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Posted October 1, 2010
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The Tracks Before The Rising Came
When Bruce Springsteen recorded "The River" in 1980, he supposedly recorded as many as 150 songs for that album. Only 20 songs made the final cut. The rest ended up as B-sides or concert favorites. Yet, many of these songs are worthy of rememberance and "Tracks" contains a lot of these outtakes and B-sides, going all the way back to when Bruce was cutting demos for John Hammond in 1972 to the late 1990's before his resurgance and re-emergance with The E Street Band.Was this review helpful? Yes NoThank you for your feedback. Report this reviewThank you, this review has been flagged.
Like a lot of boxed sets, this 4-CD starts out slow. The early songs Bruce does with The E Street Band have some hints of the greatness that was to follow, such as "Bishop Danced", a Van Morrisonesque tune that never made it for the debut album. A few tracks later, there's "Thundercrack", a terrific, full-fledged rocker that Bruce recorded (but never used) for "Born To Run".
On the second CD, there's a treasure trove of outtakes from "The River" sessions, proving that Bruce was becoming a real workaholic by this point. Yet, there are many great songs here. Songs that ended up as B-sides ("Roulette"), others that become covers for other artists ("Hearts Of Stone") and a few that eventually became different songs for Bruce. For example, "Living On The Edge Of The World" had a few lines that would eventually end up on Bruce's stark acoustic masterpiece, "Nebraska".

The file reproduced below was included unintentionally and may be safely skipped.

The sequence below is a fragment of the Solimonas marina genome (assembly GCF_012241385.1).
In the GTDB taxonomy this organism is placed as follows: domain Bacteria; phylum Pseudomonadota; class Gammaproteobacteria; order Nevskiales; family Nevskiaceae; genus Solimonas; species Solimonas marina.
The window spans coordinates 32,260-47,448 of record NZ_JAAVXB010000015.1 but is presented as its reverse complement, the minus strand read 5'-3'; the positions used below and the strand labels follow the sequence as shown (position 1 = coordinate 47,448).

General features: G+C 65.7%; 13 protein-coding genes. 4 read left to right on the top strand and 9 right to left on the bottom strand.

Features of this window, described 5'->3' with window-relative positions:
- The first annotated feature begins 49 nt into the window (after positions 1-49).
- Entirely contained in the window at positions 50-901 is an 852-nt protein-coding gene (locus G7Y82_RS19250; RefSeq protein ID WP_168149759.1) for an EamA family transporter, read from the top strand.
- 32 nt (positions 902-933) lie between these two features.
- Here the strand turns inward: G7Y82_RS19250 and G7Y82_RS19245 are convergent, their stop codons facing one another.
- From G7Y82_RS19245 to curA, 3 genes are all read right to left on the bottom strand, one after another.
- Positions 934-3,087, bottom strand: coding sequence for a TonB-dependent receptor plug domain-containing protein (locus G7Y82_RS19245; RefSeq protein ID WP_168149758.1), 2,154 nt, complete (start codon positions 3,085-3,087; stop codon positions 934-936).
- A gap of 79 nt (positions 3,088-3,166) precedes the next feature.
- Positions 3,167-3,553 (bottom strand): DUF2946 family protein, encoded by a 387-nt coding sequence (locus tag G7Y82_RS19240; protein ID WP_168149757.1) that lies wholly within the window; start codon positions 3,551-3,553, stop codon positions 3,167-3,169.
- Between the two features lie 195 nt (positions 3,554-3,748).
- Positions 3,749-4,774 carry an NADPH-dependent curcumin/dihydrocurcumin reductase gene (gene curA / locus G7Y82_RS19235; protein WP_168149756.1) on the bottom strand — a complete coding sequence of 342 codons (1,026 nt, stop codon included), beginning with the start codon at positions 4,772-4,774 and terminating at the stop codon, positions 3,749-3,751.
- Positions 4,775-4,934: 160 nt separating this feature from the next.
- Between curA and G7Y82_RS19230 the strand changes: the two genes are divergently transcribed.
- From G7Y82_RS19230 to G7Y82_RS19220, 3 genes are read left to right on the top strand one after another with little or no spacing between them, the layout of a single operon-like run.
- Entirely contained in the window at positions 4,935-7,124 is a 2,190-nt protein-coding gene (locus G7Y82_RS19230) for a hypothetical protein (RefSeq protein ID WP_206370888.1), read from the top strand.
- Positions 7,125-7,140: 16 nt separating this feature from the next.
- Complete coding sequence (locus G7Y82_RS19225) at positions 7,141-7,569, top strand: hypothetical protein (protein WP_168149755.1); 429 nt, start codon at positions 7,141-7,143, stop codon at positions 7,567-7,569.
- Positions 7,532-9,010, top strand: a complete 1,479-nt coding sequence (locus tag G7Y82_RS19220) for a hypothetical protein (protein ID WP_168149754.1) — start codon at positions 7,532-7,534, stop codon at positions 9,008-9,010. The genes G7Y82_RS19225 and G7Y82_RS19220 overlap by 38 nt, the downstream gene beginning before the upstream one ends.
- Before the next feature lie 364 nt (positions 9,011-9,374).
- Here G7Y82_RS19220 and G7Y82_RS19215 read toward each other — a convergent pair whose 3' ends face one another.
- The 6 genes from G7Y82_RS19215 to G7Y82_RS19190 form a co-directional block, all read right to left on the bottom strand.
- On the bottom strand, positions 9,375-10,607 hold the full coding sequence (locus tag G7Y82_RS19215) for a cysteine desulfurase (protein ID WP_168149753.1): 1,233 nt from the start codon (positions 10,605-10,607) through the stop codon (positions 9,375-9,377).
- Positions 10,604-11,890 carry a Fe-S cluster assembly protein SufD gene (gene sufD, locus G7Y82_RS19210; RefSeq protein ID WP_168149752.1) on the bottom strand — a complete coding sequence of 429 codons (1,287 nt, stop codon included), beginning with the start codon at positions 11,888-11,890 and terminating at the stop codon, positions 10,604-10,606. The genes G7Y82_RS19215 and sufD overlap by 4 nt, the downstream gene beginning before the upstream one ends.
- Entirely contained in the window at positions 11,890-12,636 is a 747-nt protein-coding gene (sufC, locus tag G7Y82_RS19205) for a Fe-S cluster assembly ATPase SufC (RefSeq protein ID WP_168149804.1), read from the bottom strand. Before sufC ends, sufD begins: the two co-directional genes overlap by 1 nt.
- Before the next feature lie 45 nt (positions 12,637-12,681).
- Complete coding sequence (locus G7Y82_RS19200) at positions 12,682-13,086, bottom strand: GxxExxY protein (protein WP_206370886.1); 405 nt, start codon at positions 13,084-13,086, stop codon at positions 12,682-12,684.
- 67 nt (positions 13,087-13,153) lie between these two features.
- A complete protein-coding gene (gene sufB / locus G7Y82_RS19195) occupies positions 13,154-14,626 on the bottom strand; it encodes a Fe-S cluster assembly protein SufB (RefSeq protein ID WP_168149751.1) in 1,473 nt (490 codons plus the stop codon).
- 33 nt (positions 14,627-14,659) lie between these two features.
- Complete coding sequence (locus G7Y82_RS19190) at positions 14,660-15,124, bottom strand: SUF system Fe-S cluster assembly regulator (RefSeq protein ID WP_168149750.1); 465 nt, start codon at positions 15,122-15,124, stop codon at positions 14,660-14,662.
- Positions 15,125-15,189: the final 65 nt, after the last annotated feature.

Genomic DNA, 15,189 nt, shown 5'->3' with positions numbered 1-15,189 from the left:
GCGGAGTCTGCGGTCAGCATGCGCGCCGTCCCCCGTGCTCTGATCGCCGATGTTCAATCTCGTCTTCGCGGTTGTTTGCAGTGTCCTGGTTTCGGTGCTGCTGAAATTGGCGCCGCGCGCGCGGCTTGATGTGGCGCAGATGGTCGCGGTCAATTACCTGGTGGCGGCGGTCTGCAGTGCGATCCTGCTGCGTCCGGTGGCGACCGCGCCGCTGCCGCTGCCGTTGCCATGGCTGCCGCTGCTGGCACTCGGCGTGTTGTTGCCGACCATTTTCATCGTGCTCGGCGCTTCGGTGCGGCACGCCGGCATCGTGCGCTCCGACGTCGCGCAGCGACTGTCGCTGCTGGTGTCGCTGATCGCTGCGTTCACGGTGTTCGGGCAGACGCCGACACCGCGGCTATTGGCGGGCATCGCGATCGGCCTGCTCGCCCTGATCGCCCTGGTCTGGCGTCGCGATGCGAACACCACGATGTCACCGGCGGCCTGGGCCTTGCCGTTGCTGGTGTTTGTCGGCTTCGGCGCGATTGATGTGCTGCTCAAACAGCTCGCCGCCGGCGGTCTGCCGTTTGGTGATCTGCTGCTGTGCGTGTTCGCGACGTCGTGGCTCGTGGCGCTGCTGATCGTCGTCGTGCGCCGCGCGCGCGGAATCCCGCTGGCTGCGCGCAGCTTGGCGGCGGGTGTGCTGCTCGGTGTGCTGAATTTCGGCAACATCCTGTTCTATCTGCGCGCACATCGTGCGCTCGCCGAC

Speaking of which, there are a few songs here that Bruce had recorded with The E Street Band before deciding on releasing "Nebraska" and these songs---"This Hard Land", "Cynthia" and "My Love Will Not Let You Down"---hint at what a good album it might have been.
Of course, that album would be "Born In The USA" and there's a fantastic acoustic version of that song, stripped of its anthemic roar yet full of scarifying power. There are also many outtakes from those sessions, some of which inexplicably should have been included on that album such as the wonderful doo-wop melody of "Man At The Top". And although there aren't too many outtakes from equally marvelous "Tunnel Of Love" LP, those songs---"The Wish" (which Bruce wrote for his mother) and "The Honeymooners"---are worth a listen.
Most of the songs off the fourth CD contains outtakes from "Human Touch" and "Lucky Town", the former which is probably Bruce's weakest album. Still, there are a few good songs here as well, particularly "Gave It A Name", "Part Man, Part Monkey" and "Brothers Under The Bridge". It should be mentioned that there is also an "18 Tracks" album available which features "The Fever", an excellent song that Bruce had written back in 1973 and was later covered by Southside Johnny & The Asbury Jukes.
Considering the fact that this boxed set is more than a decade old and considering Bruce's amazing output over the last few years, which ranks among his finest work, perhaps an updated version of "Tracks" is overdue. But you can't quibble with this collection of songs, even if it doesn't have Bruce's shortest song ever, "Held Up Without A Gun".
Posted October 1, 2010